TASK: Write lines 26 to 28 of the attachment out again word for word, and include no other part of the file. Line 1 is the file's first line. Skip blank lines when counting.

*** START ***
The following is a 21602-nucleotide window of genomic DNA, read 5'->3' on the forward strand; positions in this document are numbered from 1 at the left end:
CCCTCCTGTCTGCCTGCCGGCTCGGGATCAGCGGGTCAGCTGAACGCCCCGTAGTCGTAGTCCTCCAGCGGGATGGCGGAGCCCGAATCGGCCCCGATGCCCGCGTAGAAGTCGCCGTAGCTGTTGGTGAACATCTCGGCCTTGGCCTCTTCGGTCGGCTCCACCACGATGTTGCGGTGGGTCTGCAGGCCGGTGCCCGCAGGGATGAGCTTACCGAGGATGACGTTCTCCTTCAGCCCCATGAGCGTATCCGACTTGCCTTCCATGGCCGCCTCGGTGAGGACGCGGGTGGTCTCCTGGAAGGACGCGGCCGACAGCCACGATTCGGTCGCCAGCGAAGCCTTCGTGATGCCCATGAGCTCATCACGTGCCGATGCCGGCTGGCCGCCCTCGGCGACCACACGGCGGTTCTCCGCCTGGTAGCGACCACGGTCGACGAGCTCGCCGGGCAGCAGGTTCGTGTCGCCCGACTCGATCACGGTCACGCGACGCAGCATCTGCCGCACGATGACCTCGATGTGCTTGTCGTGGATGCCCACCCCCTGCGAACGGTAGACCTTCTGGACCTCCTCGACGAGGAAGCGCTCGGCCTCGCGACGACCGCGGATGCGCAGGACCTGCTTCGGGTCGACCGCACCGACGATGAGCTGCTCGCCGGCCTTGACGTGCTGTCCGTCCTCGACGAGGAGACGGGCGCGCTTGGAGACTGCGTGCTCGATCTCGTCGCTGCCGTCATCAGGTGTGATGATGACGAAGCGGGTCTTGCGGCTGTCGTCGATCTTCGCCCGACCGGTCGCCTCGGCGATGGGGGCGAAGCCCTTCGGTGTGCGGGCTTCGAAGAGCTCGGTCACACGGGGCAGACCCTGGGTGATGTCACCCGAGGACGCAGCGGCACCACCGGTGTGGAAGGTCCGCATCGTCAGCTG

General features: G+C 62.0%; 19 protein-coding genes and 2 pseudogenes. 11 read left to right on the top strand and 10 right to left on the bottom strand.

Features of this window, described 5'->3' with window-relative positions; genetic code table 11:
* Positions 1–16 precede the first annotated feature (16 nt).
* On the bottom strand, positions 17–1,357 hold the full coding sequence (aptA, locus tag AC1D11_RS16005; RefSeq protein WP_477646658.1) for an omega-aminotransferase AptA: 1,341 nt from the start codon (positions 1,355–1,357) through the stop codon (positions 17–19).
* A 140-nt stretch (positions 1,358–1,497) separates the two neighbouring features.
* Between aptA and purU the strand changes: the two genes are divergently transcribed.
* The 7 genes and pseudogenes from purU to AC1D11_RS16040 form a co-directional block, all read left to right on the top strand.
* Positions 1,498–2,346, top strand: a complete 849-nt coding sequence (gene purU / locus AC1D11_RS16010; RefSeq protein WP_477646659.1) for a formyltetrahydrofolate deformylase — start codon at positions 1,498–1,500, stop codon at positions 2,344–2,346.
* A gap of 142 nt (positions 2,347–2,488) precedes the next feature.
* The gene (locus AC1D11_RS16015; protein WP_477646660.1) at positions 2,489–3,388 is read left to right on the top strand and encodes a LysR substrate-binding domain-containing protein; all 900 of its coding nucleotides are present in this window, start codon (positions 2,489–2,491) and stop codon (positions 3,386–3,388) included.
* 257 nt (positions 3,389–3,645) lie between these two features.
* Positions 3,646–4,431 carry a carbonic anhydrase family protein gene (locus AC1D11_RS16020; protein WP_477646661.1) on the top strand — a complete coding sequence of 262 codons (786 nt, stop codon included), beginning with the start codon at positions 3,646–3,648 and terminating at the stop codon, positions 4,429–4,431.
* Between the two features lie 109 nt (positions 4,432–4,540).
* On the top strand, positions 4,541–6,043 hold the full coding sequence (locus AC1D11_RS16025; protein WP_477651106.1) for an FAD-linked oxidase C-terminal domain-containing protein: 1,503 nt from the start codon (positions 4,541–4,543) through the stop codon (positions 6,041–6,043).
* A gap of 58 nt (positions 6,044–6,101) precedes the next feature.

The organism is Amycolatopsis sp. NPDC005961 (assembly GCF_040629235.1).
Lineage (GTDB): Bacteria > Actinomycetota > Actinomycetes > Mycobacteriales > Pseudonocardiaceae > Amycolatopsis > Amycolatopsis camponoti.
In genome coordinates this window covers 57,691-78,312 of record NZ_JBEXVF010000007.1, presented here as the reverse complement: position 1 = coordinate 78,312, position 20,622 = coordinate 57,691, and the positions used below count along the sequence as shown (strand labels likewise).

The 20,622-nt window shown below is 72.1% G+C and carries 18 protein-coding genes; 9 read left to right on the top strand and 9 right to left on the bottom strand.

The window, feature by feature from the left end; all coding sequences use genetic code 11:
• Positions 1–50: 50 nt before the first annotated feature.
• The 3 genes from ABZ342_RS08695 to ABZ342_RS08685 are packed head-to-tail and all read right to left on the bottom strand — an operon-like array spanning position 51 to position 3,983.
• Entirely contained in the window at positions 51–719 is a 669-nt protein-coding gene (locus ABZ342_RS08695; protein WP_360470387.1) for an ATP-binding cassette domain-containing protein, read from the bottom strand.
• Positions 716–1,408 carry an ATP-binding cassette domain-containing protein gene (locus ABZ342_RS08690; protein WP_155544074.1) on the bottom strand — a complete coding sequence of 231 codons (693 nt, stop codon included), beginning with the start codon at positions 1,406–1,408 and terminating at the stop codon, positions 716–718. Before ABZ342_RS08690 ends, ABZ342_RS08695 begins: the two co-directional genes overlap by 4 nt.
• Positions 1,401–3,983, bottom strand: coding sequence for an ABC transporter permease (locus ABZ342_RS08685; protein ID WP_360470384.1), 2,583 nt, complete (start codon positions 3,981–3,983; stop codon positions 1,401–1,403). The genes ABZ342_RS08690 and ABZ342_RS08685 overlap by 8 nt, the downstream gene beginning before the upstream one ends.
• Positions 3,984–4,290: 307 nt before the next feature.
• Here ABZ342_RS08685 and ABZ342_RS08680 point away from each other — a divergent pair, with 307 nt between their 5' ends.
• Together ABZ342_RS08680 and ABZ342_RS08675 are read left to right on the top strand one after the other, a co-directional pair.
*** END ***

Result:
• Positions 716–1,408 carry an ATP-binding cassette domain-containing protein gene (locus ABZ342_RS08690; protein WP_155544074.1) on the bottom strand — a complete coding sequence of 231 codons (693 nt, stop codon included), beginning with the start codon at positions 1,406–1,408 and terminating at the stop codon, positions 716–718. Before ABZ342_RS08690 ends, ABZ342_RS08695 begins: the two co-directional genes overlap by 4 nt.
• Positions 1,401–3,983, bottom strand: coding sequence for an ABC transporter permease (locus ABZ342_RS08685; protein ID WP_360470384.1), 2,583 nt, complete (start codon positions 3,981–3,983; stop codon positions 1,401–1,403). The genes ABZ342_RS08690 and ABZ342_RS08685 overlap by 8 nt, the downstream gene beginning before the upstream one ends.
• Positions 3,984–4,290: 307 nt before the next feature.